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COVID-19 Service Updates

Curbside / Residential

Take a Minute Before You Bin It.

It only takes a minute to prepare your recyclables the right way. Just give them a rinse and let them dry before you put them in the bin. Get a lid for your city-issued recycling bin at your local Sanitation Convenience Center. Or use any cover of your choosing and do your best to keep your recyclables dry. 

Recycling the right way reduces contamination and costs so the City is not wasting valuable financial resources from communities into processing trash multiple times. It’s good for the environment, reduces litter and pollution, and keeps our communities clean and healthy. It’s not just a good idea or the right thing to do—it’s the law. Recycle the right way and avoid any potential SWEEP fines.

Please also rememeber to put needles and syringes in your regular trash. Contaminating the recycling stream not only ruins good materials and damages equipment—it endangers our recycling workers.

What You CAN Recycle


*Emptied and Rinsed, lids & caps ok

  • Food Containers
  • All Bottles & Jars
  • Detergent & Shampoo Bottles
  • Pump & Spray Bottles


*Remove from plastic sleeves/bags

  • Newspapers
  • ​Magazines, Brochures
  • Junk Mail, Envelopes
  • Scrap Paper
  • Paper Bags
  • Paperback Books


*Emptied & rinsed
  • Milk & Juice
  • Wine 
  • Soups


*Emptied and rinsed, lids & caps Ok
  • Aluminum, Steel & Tin Cans
  • Empty Paint & Aerosol Cans
  • Aluminum Baking Dishes


*Emptied and rinsed, lids & caps ok
  • All Bottles & Jars



*Remove shipping/packing materials
  • Corrugated Cardboard Boxes
  • Clean Pizza Boxes
  • Paper Towel Rolls
  • Egg Cartons
  • Dry Food & Shipping Boxes

What to Keep OUT of the Bin

These materials have little or no value as raw materials, damage recycling equipment, and can even injure workers. Please leave them out!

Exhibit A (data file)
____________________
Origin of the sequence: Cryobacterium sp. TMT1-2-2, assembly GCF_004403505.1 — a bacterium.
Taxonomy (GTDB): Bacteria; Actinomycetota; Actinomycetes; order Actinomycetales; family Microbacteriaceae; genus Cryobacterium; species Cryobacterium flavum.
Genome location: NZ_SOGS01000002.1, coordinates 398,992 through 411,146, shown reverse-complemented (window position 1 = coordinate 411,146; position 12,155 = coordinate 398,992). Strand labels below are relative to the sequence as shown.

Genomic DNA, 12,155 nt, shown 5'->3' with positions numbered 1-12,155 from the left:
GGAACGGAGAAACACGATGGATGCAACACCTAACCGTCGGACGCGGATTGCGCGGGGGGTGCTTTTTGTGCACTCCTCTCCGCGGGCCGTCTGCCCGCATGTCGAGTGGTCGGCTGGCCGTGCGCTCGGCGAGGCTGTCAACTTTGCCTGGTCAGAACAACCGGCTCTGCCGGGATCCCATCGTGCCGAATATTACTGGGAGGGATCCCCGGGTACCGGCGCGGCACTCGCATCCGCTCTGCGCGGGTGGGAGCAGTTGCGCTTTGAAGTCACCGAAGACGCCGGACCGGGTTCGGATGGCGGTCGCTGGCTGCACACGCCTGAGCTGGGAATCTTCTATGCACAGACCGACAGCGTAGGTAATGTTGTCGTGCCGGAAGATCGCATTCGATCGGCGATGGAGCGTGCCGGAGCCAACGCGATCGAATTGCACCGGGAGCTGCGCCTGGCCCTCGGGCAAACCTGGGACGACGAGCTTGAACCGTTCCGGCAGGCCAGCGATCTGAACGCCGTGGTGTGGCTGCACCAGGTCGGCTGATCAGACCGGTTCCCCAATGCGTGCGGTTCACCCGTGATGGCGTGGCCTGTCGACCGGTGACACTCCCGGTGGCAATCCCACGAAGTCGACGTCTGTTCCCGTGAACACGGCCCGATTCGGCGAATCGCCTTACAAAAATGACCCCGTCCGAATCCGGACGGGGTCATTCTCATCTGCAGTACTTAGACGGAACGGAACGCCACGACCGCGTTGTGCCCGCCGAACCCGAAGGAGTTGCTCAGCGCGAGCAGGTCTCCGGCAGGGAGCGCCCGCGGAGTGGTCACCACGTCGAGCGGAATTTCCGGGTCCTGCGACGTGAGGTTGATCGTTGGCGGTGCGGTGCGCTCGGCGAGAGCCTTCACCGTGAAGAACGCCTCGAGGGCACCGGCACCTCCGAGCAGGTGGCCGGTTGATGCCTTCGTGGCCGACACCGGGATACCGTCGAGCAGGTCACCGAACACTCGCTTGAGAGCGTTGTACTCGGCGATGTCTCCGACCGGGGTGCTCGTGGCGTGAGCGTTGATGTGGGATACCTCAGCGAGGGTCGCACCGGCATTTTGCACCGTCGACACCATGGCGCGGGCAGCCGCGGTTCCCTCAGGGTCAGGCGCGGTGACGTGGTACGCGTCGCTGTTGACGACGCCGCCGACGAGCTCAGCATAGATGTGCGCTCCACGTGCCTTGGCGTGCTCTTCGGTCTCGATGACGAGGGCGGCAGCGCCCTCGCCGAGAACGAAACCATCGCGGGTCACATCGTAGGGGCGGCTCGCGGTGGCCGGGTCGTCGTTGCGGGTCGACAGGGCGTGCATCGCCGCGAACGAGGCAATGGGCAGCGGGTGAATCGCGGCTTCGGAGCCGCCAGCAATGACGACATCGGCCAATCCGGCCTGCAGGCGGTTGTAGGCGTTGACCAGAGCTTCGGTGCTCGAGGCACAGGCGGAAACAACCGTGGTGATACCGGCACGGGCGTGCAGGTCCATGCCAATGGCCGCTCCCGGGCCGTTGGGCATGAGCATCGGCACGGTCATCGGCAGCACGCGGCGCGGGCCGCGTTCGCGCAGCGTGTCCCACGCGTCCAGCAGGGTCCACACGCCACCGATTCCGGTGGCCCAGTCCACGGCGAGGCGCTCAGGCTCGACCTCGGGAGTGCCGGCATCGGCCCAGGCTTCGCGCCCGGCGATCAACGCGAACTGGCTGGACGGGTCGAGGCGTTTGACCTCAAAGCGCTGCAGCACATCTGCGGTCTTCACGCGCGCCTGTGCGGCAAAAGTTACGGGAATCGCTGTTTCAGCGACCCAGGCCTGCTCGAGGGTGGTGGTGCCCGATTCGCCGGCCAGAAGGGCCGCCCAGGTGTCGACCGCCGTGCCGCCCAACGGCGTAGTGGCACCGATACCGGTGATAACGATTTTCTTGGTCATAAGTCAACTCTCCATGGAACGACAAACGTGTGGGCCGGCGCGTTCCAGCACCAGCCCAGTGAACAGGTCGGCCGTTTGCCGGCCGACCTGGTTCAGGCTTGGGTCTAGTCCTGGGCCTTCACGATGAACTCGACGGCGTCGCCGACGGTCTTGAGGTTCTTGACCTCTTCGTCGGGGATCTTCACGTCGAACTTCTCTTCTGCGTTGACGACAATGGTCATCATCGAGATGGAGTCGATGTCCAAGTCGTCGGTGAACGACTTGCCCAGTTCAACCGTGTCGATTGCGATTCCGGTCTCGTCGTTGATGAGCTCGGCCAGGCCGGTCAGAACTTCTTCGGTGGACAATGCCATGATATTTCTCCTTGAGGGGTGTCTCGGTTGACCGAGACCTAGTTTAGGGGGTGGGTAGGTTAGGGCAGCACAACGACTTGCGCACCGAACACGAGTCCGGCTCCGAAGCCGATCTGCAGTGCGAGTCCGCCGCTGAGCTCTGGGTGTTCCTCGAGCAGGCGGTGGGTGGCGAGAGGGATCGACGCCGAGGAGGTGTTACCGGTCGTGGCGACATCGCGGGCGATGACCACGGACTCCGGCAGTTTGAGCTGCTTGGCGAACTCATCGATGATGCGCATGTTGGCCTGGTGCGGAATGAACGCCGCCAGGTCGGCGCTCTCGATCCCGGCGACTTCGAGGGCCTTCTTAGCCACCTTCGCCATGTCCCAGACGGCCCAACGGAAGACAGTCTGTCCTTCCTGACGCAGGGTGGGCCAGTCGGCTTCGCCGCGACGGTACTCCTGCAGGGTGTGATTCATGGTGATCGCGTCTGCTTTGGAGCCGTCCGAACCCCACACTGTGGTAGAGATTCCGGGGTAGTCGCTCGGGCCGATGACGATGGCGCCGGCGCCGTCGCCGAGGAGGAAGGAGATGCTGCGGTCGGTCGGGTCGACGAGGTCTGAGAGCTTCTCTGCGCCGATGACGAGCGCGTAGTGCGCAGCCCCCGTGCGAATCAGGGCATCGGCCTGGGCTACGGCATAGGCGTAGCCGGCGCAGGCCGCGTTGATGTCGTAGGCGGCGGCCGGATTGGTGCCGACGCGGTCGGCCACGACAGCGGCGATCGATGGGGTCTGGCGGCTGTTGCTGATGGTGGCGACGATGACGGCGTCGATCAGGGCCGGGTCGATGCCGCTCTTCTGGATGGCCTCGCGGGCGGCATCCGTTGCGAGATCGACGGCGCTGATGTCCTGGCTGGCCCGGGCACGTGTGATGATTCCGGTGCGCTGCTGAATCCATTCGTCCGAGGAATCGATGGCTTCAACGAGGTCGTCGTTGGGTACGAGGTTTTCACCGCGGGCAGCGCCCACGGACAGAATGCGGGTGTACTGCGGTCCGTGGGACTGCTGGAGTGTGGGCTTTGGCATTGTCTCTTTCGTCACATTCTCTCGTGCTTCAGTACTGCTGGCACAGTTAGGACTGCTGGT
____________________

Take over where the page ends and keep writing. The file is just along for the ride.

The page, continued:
• Plastic Bags
  • Styrofoam™
  • Disposable Plates, Cups & Takeout Containers
  • Greasy Pizza Boxes
  • Food Soiled Paper & Cardboard
  • Tissues, Paper Towels & Napkins
  • Light Bulbs
  • Cassette Tapes (VHS and audio)
  • Garden Hoses
  • Needles & Syringes
  • Propane Tanks
  • Pots & Pans


To improve residential recycling participation, Sanitation uses both enforcement and incentives to recycle. Generally, enforcement is limited to reminders to recycle, particularly to those that have not set out recyclables and are found to have recyclables in their trash. Recycle the right way and avoid any potential SWEEP fines. Click here to learn more about SWEEP.


Material List (can and can't recycle)

Collection Schedules

Sanitation Convenience Centers

Related Items

Tire Round Up Learn More

Oversized Items and Dumping Learn More

Old Electronics and Household Hazardous Waste

Sanitation receives discarded electronics at its convenience centers or a scheduled HHW event. Click here for a HHW schedule.

The Sanitation Division does not maintain a permanent household hazardous waste (HHW) receiving facility. HHW is collected at scheduled one‐day events throughout the year. At the HHW events residents may bring the usual range of HHW materials including: paints, lawn and garden chemicals, household cleaners, automotive fluids, batteries, fluorescent light bulbs, etc. Also collected at these events are discarded electronics.

It is not permissible to set out discarded electronics in regular residential trash collection.

Learn More about the Hazardous Waste Policy

Grass-Cycling and Composting

Yard Waste Collection

During a six‐week period of the fall leaf season, yard waste is collected separately at curbside. Sanitation provides this scheduled service with public employees in November and December, all neighborhoods being served several times. All leaves must be placed by the residents into biodegradable paper bags and then placed at the curb. Purchase of the biodegradable paper bags is the responsibility of the resident. During most of the year, yard waste may be commingled with trash and set out for combined collection. No separate yard waste collection is provided by Sanitation.

The collected leaves are taken to the Fairmount Park Organic Recycling Center where it is combined with yard wastes resultant from the Park's operation. The operation is a windrow composting program. The compost and mulch produced are available in small quantities to Philadelphia residents free of charge.

Holiday Tree Recycling

Trees were able to be dropped off at the City's sanitation convenience centers for a two-week period, ending in mid-January, and at select locations managed by various neighborhood and civic organizations. To find a drop off location near you, click here